Best known for her popular rhyming stories for children, especially those illustrated by Axel Scheffler, Julia Donaldson is the multi-award-winning author of some of the world’s best-loved children’s books, most notably the modern classic The Gruffalo which has sold over 13 million copies worldwide.

Many of Julia’s books have made the journey from page to stage, and now Zog has joined them. First published in 2010, the book quickly became a bestseller, winning the Galaxy National Children’s Book of the Year Award. Then on Christmas Day 2018, Magic Light Pictures premiered an animated film of Zog on BBC One featuring an all-star cast. And now the keen but clumsy dragon roars his way onto the stage, in a new adaptation from Freckle Productions.

Ahead of Zog flying into Watford Colosseum on Saturday, March 14, and Sunday, March 15, Julia talks about what inspired her to write the book, and now seeing it adapted for the stage.

You’ve written almost 200 books – where do you get your ideas?

It varies, but I always develop the storyline fully in my head before I start writing. I think you read some books and you can tell that people have just made it up as they go along – but I always think, you wouldn’t start telling a joke if you didn’t know what the punchline was.

Where did the idea for Zog the dragon come from?

Well that one was quite unusual, in that the initial idea didn’t come from me. My editor said to me ‘it would be lovely to have a story about a dragon’, so I started thinking about it and the name ‘Madam Dragon’ came into my head.

And then I thought what could Madame Dragon do, who could she be? I came up with various ideas and a schoolteacher was one of them, so I took it from there. Originally it was going to be about a knight and a dragon, but it ended up being about a princess and a dragon – the story came to me bit by bit.

My husband Malcolm, who is a doctor, also had some input here. When I was planning the story, I knew that Zog would keep meeting the princess, and originally I was going to have them play together and toast marshmallows. And Malcolm said couldn’t it be something with a bit more oomph? And then I came up with the doctor angle.

The Knight, Sir Gadabout is one of my favourite comic characters because he’s such an upper-class twit. I love the line he says: ‘I’ve come to rescue Princess Pearl, I hope I’m not too late’ – when it’s actually been a whole year since she was captured.

Your books always have a happy ending. Do you think it’s important to give that to your readers?

I often think about the role of storytelling for young people. In life, not everything does have a happy ending – but I think storytelling is probably very important because to grow up with stories helps you have aspirations, even if life doesn’t turn out like that.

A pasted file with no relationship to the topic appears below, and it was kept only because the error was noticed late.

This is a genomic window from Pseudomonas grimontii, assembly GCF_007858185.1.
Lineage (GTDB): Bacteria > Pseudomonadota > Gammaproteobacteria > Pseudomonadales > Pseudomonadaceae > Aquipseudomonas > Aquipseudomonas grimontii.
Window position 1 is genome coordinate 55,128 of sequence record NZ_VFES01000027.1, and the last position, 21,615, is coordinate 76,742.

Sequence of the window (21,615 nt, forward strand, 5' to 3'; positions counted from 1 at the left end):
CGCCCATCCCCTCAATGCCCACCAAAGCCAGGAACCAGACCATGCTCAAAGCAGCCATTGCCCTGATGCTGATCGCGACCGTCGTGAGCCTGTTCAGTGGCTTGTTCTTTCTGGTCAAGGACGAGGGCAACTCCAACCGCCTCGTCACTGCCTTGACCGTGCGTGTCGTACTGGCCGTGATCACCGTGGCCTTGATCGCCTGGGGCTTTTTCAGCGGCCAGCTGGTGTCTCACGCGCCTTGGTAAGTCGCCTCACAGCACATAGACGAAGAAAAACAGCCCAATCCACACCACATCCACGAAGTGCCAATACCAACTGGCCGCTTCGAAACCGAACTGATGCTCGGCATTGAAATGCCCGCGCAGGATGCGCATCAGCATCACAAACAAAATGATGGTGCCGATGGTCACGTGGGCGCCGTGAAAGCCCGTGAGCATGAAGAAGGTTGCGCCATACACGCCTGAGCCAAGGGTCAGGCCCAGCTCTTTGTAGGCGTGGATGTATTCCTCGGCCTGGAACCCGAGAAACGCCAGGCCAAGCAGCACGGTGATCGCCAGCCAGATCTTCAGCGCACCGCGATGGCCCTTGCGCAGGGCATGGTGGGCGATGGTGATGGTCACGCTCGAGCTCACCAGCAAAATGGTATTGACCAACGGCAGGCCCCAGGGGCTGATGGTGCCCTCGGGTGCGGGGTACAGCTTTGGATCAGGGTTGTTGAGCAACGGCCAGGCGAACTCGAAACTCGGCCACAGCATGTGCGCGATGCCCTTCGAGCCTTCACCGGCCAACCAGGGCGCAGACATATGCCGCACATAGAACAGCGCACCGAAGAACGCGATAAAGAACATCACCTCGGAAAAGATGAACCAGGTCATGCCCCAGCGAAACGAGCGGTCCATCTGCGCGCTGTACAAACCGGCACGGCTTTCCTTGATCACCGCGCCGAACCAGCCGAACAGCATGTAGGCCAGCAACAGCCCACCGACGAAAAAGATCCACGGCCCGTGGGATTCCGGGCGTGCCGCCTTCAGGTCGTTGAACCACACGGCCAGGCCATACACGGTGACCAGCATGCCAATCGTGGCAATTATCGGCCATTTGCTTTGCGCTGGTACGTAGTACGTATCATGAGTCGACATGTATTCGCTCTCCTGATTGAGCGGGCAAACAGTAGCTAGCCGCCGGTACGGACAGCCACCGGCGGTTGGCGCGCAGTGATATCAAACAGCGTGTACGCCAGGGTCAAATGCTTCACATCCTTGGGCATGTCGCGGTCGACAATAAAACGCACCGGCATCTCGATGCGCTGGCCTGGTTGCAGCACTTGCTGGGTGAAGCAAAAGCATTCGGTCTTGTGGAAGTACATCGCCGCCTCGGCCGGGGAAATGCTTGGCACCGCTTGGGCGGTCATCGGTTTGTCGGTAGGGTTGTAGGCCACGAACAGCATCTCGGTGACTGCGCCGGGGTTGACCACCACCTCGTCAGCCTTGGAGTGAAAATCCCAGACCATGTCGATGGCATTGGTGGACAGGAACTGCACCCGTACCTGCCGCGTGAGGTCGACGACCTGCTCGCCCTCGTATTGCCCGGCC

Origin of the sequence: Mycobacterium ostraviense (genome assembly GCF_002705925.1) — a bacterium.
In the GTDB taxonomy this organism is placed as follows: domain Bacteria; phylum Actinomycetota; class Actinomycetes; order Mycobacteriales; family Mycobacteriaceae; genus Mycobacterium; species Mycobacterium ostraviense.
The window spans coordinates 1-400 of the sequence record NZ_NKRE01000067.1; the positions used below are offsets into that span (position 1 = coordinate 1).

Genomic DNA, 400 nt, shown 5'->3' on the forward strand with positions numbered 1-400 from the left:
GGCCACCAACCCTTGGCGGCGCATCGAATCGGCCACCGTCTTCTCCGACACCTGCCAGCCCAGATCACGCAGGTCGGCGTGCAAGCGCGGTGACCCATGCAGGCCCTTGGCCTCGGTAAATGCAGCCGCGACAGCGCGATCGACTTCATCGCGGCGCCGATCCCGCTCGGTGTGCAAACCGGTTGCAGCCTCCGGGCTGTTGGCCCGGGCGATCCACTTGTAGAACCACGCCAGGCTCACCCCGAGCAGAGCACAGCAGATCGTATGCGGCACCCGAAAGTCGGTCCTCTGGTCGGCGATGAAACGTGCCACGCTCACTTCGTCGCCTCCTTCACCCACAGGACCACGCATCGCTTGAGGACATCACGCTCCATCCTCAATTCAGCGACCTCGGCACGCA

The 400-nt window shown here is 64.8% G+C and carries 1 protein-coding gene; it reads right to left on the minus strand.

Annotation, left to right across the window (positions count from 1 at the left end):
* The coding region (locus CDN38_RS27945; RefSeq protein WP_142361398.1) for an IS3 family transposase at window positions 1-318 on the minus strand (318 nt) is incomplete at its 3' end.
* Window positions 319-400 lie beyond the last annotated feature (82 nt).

Even as grown-ups, we know that there is a lot of sadness in life, but I think if we didn’t have those stories, aspirations and a sense of what’s ideal, life would be much harder to live.

A lot of your stories are written in verse, what do you feel that adds?

Well obviously if it’s done well, it makes a story very memorable - and people have loved rhyme since time immemorial. I love writing in verse because I wrote songs for so long.

You’ve had a long and very successful working relationship with illustrator Axel Scheffler – how does the partnership work?

It’s always through the editor – I never exchange a word with Axel about the pictures when we’re putting a book together. Axel probably wouldn’t even know that I was writing something until my editor shows it to him – and then I have a nail-biting moment wondering if he likes it and wants to do it.

Then he’ll do some character sketches which I’ll look at. Sometimes, after he’s created sketches for every picture, I’ll think ‘oh hang on, I’m going to change that little bit of text, because I like what he’s done with that’. And then Axel will get to work seriously and I’ll see it at a later stage, when there will still be a few little tweaks.

What’s it like for you when people turn your books into stage performances and films?

For me, it’s like an extension of working with an illustrator. Handing it over to a theatre company or film company you know it’s going to change a bit; the end product will be a blend of my words and their artistic vision.

What do you feel the theatre gives young children?

I remember going to see The Nutcracker when I was a child and I found the whole thing completely magical. I still remember how I felt when the curtain went up.

I suppose in a way it’s the same thing that a book gives you, in that while you’re reading or watching, you believe in a different reality.

Your books are read around the world. What do you think is the appeal?

I don’t know for sure, but I think there are three main things: the storyline – it’s really important to have a well-crafted story; the language; and the illustration – and I do have to give a lot of credit to the illustrators. I think it’s a combination of those three things done well.

Watford Colosseum, Rickmansworth Road, Watford, Saturday, March 14, 3.30pm, and Sunday, March 15, 11am and 2pm. Details: 01923 571102